Thruster for Mars mission breaks records
An advanced space engine in the running to propel humans to Mars has broken the records for operating current, power and thrust for a device of its kind, known as a Hall thruster.
The development of the thruster was led by University of Michigan Aerospace Engineering Professor Alec D. Gallimore, who is also the Robert J. Vlasic Dean of Engineering.
Hall thrusters offer exceptionally efficient plasma-based spacecraft propulsion by accelerating small amounts of propellant very quickly using electric and magnetic fields. They can achieve top speeds with a tiny fraction of the fuel required in a chemical rocket.
“Mars missions are just on the horizon, and we already know that Hall thrusters work well in space,” Dean Gallimore said. “They can be optimized either for carrying equipment with minimal energy and propellant over the course of a year or so, or for speed – carrying the crew to Mars much more quickly.”
The challenge is to make them larger and more powerful. The X3, a Hall thruster designed by researchers at U-M, NASA and the US Air Force, shattered the previous thrust record set by a Hall thruster, coming in at 5.4 newtons of force compared with 3.3 newtons. The improvement in thrust is especially important for crewed mission: it means faster acceleration and shorter travel times. The X3 also more than doubled the operating current record (250 amperes vs 112 amperes) and ran at a slightly higher power (102 kilowatts vs 98 kilowatts).
The X3 is one of three prototype “Mars engines” to be turned into a full propulsion system with funding from NASA. Scott Hall, a doctoral student in aerospace engineering at U-M, carried out the tests at the NASA Glenn Research Center in Cleveland, Ohio, along with Hani Kamhawi, PhD, a NASA Glenn research scientist who has been heavily involved in the development of the X3. The experiments were the culmination of more than five years of building, testing and improving the thruster.
NASA Glenn, which specializes in solar electric propulsion, is currently home to the only vacuum chamber in the US that can handle the X3 thruster. The thruster produces so much exhaust that vacuum pumps at other chambers can’t keep up. Then, xenon that has been shot out the back of the engine can drift back into the plasma plume, muddying the results. But as of January 2018, an upgrade of the vacuum chamber in Gallimore’s lab will enable X3 testing right at U-M.
For now, the X3 team snagged a test window from late July through August this year. Hall loaded the X3 into a 26-foot moving truck and drove it down to Cleveland in February. There, he and Kamhawi – supported by a team of NASA researchers, engineers and technicians – began a painstaking inspection of the X3, dismantling it and examining the parts one by one. One of the issues they uncovered and fixed was a propellant leak in the thruster, which would have reduced its thrust in the tests.
Newtons of force
Kilowatts of power
Amperes of current
In late May, Hall and Kamhawi began to reassemble the X3 and prepare it for its turn in the vacuum chamber. Once the timer started rolling on their test, they had four weeks to set up the thrust stand, mount the thruster and connect it to xenon and electrical power supplies. Hall had built a custom thrust stand to bear the X3’s 500-pound weight and withstand its force, as existing stands would collapse under it. Throughout the process, Hall and Kamhawi were supported by NASA researchers, engineers and technicians.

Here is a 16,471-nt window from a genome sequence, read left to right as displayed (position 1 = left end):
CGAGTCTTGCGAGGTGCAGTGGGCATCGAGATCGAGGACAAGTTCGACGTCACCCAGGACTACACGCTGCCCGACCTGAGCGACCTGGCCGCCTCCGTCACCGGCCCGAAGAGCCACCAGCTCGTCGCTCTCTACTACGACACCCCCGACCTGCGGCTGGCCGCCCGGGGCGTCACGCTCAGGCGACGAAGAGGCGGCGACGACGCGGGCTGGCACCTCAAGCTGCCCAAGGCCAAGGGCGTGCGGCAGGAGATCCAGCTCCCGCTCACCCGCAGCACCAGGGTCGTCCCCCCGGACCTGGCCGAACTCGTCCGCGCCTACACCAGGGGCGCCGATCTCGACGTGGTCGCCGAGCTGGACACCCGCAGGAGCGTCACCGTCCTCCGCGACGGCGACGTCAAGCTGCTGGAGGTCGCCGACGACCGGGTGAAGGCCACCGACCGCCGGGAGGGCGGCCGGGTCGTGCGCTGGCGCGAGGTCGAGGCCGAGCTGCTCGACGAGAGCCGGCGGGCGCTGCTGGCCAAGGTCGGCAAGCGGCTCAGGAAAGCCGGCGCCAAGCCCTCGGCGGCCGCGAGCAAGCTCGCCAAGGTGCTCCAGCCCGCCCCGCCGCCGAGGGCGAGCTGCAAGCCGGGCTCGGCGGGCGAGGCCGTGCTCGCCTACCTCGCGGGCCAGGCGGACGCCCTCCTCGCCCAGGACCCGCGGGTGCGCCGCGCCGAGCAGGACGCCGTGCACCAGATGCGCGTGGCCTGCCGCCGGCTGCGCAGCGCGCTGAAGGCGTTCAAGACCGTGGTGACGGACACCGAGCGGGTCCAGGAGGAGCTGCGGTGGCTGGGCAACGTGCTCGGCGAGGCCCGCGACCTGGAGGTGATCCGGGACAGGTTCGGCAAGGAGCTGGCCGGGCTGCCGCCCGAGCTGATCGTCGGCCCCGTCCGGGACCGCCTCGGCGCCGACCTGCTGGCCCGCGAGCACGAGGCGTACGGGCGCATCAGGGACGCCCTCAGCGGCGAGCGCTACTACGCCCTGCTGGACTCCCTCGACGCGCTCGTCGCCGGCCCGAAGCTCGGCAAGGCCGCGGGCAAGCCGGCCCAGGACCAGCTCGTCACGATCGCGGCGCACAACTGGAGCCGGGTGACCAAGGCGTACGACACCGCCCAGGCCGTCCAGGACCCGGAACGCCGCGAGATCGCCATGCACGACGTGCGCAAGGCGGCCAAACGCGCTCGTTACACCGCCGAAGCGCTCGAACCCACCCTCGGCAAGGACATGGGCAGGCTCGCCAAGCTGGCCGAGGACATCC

“The big moment is when you close the door and pump down the chamber,” said Hall.
After the 20 hours of pumping to achieve a space-like vacuum, Hall and Kamhawi spent 12-hour days testing the X3 from seven in the morning to seven at night.
Even small breakages feel like big problems when it takes days to gradually bring air back into the chamber, get in to make the repair, and pump the air back out again. But in spite of the challenges, Hall and Kamhawi brought the X3 up to its record-breaking power, current and thrust over the 25 days of testing.
When problems arose, Hall would consult Dean Gallimore over the phone. “Alec is so clear and level-headed. I would go to him with my head in my hands, thinking something terrible had happened. But he always believes we are going to be fine, and we always are,” said Hall.
Looking ahead, the X3 will at last be integrated with the power supplies under development by Aerojet Rocketdyne, a rocket and missile propulsion manufacturer and lead on the propulsion system grant from NASA. In the spring of 2018, Hall expects to be back at NASA Glenn running a 100-hour test of the X3 with Aerojet Rocketdyne’s power processing system.
The X3 is designed to run at double its current power of 100 kilowatts, but making the leap to 200 kilowatts is outside the scope of the current project. As for the competing designs for that future Mars mission, Hall says he’s heard rumors around NASA, but he hasn’t seen any published results that he can compare to the X3’s new stats.
The project is funded through NASA’s Next Space Technologies for Exploration Partnership, which supports not just propulsion systems but also habitat systems and in-space manufacturing.
Dean Gallimore is also the Richard F. and Eleanor A. Towner Professor, an Arthur F. Thurnau Professor, and a professor of aerospace engineering and applied physics. Kamhawi is also Hall’s NASA mentor as part of the NASA Space Technology Research Fellowship. The $1 million upgrade of the test facility in Gallimore’s lab is funded in part by the Air Force Office of Scientific Research, with additional support from NASA’s Jet Propulsion Laboratory and U-M.
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Robert J Vlasic Dean of Engineering, Professor of Aerospace Engineering